Yes, I am, too I'm hoping eventually, if this can really take off, and I would love to be able to go do road trips around and meet all these companies, I'm very much an in person kind of person. So being able to go into a shop and see what they're doing and and meet the people behind it. That's really cool. I think working in sustainability, you can tell the intentionality of someone in their business when they're talking about it. And they're talking about their sustainability because their eyes just like light up and they get really excited. And so that's been one really cool thing about building this out is we one of the things we ask is for people stories, like what's your story? Why did you start this and so many of our partners, like they started their business, because they were like, there's no sustainable alternative for XYZ product, or they had a passion for something and they're like, but I also care about the environment. So I'm gonna hand like these two things together. So it's been really cool to meet so many entrepreneurs, a lot of them are just kicking off and starting off. So the more I can support them, the better because I want them to be able to be successful. Because then being successful means the world becoming a greener place slowly but surely.Katie Kurpanek:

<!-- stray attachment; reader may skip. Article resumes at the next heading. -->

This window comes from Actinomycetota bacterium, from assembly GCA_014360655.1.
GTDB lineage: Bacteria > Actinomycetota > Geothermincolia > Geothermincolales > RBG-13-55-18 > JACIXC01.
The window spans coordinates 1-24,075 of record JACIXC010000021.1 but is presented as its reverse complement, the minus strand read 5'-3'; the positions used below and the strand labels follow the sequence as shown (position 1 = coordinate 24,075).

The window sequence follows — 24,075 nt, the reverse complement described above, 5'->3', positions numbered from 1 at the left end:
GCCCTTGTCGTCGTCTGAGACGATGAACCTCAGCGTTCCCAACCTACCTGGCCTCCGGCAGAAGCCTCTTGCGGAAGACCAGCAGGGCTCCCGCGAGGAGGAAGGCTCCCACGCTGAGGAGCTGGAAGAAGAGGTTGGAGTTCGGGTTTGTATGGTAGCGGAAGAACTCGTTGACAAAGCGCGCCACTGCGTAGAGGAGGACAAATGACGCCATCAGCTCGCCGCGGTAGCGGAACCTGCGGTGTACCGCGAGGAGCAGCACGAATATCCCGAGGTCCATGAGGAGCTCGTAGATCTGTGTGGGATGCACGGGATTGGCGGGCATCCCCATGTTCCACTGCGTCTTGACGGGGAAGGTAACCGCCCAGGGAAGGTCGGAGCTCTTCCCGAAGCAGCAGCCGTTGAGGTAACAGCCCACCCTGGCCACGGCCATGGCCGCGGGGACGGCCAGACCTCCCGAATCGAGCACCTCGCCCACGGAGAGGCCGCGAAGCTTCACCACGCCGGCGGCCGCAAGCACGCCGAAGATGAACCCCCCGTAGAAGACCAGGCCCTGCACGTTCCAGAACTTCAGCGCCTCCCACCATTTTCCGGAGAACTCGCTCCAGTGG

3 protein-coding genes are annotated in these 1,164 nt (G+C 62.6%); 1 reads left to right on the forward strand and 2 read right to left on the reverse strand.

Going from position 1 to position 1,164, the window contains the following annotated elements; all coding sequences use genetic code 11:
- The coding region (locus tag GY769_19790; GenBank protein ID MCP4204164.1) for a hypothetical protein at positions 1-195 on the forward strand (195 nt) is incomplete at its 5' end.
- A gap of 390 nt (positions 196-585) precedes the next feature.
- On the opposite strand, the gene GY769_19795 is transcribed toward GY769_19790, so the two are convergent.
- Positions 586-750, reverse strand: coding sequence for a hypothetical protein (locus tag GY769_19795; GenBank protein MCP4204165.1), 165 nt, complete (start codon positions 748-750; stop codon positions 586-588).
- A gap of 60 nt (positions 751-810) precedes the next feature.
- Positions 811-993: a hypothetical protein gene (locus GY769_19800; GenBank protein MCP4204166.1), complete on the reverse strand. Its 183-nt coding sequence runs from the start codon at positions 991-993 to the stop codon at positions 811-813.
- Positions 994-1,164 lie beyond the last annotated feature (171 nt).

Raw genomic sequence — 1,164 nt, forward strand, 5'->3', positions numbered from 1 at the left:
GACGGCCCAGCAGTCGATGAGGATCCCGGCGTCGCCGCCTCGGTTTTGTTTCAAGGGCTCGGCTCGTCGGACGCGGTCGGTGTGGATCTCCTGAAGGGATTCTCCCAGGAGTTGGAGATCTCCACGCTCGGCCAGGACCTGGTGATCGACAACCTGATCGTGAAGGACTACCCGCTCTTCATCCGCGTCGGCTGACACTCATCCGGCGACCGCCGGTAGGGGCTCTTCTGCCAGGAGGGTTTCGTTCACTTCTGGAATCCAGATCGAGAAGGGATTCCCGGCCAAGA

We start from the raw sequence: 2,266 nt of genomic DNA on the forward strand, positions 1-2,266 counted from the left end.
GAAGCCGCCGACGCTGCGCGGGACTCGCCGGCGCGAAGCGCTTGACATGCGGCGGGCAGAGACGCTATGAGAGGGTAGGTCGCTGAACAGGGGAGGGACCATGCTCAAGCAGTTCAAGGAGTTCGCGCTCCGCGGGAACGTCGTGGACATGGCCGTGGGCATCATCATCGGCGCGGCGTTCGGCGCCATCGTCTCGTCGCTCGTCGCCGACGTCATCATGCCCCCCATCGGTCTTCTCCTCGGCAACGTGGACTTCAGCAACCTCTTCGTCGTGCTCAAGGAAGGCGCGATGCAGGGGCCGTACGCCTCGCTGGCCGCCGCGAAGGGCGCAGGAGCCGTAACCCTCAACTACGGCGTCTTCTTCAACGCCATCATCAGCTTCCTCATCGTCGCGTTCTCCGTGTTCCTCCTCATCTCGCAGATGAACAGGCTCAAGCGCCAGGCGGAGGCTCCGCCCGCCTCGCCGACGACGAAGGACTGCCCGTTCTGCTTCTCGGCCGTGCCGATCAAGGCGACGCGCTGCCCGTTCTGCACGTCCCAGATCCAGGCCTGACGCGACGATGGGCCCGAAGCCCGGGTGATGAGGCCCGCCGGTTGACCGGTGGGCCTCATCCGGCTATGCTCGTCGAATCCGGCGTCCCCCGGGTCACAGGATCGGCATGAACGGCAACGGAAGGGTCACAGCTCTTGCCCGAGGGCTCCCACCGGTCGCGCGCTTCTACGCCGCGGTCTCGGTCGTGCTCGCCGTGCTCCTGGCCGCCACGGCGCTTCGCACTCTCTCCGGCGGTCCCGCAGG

Yeah. I love it. That makes me so happy. I feel like if you ever did that, where you got to the point where you could like roadtrip and meet all these people, you could easily like, record some of those interactions and share that on your website. Because then I think that would get consumers even more excited to support these companies. Because they know like, oh, that's the person behind the business. And like, look how passionate they are about this thing, or look how happy it makes them. And so that gets me really excited. What kinds of businesses are you focusing on between the passports and then the global initiative? Like, are you just looking to cover the whole gamut of like, anything consumers would buy?Maddy Gawler:
Yeah, so well, so I'll talk about the passport first, because it's my pride and joy. It's our first little baby. As you know, as a mother, it's your firstborn is always a little near and dear to your heart. But yeah, so we have anything we actually speaking of organization have little like codes up here. So we have things from like body care and skincare. We have a nail salon, which is very nice. It's very, very classy one. I don't know if you've -they provide you like wine and champagne, which is really, really nice. Yeah, it was a very different experience for me. Well, you have a lot of like makeup companies, skincare companies. Let's see what else. We have refill stores. We have three different ones which is nice because it depends on where you're located. And they all have a little bit of a different feel, which I really like. We have That Minimal Life which I feel like you might have you might know that one or somethingKatie Kurpanek:
you know, sounds familiar.Maddy Gawler: